DIY

1. Start by selecting the right cut of beef.

Flank steak is often thought to be the best choice for beef jerky, but it’s expensive. By using a cheaper cut of beef and slicing it thin, you will save money without sacrificing flavor or texture.

Look for a very lean cut of beef without a lot of fat. Although marbled fat adds amazing flavor to steaks and prime rib, it causes beef jerky to turn rancid faster.

Choose a lean piece of top roast, London broil, or rump roast.

 

2. Flash freeze the beef and slice it thin.

Beef can be difficult to slice into thin even strips. The best trick I’ve leaned to create thin slices is to freeze the beef for a short time right before slicing. Just 30–45 minutes in the freezer will make the beef firm enough to slice easily.

Then look for the grain of the beef and slice the beef into 1/8th inch slices, against the grain. Cutting against the grain will give the dried beef jerky that tough-but-tender texture we love.

3. Marinate the sliced beef.

This is your moment to check all your ingredients and make sure no sneaky chemicals are flavoring your jerky.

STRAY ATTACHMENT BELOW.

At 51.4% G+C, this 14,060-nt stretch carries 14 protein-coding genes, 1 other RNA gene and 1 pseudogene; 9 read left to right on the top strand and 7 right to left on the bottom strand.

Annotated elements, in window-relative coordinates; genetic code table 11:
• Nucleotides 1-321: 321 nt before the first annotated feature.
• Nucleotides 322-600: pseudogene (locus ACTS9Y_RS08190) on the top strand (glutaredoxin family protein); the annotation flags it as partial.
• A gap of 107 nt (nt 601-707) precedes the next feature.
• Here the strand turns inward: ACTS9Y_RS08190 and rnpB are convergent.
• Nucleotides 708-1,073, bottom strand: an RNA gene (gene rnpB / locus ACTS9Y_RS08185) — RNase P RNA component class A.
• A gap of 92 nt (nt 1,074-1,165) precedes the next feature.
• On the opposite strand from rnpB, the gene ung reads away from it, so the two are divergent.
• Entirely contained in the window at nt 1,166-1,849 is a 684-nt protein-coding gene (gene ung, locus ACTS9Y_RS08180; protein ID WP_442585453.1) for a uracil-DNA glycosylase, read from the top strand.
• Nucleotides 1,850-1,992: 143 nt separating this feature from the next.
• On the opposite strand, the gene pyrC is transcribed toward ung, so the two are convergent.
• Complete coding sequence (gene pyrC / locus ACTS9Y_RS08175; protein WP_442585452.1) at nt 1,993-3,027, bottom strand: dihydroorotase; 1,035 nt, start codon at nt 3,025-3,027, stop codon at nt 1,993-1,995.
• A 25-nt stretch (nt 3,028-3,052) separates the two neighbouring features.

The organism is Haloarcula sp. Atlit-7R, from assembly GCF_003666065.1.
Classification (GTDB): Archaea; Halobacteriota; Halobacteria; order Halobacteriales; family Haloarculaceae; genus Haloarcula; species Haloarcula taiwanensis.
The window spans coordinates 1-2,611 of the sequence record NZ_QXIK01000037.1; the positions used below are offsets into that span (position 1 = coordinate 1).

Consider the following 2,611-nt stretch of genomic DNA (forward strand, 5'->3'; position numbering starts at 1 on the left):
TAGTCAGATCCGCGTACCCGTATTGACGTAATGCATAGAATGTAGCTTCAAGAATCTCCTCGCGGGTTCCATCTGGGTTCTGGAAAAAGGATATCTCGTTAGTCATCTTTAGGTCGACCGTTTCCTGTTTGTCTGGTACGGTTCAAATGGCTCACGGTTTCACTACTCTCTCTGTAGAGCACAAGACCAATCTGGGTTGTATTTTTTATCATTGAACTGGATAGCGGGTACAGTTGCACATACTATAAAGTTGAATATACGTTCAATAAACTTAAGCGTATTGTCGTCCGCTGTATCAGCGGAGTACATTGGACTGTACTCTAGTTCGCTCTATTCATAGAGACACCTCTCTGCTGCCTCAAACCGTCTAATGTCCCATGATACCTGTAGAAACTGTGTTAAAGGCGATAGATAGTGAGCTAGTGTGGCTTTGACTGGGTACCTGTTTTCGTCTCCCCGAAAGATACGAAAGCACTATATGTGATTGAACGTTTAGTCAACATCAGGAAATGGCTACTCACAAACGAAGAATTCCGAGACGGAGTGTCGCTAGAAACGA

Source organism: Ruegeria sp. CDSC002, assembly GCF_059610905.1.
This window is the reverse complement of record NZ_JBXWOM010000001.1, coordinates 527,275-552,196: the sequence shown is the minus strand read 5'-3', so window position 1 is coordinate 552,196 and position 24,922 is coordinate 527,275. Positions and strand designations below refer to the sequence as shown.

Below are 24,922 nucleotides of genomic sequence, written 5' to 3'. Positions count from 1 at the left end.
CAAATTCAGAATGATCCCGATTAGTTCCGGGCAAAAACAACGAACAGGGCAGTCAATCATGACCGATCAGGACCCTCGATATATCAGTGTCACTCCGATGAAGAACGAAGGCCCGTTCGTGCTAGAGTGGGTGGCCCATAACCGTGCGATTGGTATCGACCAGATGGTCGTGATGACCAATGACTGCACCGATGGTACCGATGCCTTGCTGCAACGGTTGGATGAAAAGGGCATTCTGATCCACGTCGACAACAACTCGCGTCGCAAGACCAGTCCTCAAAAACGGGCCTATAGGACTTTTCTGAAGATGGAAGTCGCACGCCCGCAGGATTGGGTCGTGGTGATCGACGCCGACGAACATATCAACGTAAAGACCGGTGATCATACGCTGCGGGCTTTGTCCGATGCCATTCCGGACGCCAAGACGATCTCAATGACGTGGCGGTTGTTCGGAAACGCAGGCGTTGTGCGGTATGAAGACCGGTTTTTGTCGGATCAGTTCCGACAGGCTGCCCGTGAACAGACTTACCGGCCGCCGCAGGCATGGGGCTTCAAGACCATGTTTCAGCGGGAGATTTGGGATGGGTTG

Personally, I like to start with a marinade base of gluten-free soy sauce and Worcestershire sauce. You can adjust my recipe easily by using low sodium soy sauce, or even coconut aminos in place of the soy sauce.

4. Rack it.

For best baking results, place the wire rack over the top of a baking sheet and lay the beef strips across the rack. As the beef juices drip down into the pan, the jerky stays dry up top.

5. Bake low and slow.

Turn the oven to 175ºF and bake for 3 to 4 hours. If you have a convection oven, you can bake your jerky for 2 to 3 hours.

6. Check it.

Remember, the drier the beef jerky is, the more “preserved” it is, so you can leave it at room temperature for a week or two without worry. However, if you leave it in the oven too long, it will turn into tough beef crackers.

Take a strip of jerky out of the oven at the 3-hour mark. Let it cool. Then pull it, taste it, and chew it well. If it’s at the texture you like, take the pans out of the oven. If it looks a little too soft and meaty for jerky, keep it in the oven.

7. Store it.

Good quality beef jerky can be placed in an airtight container and left at room temperature for up to 2 weeks.

If you are worried you under-baked your jerky, or used a cut of beef with too much marbled fat, you can store it in the refrigerator.

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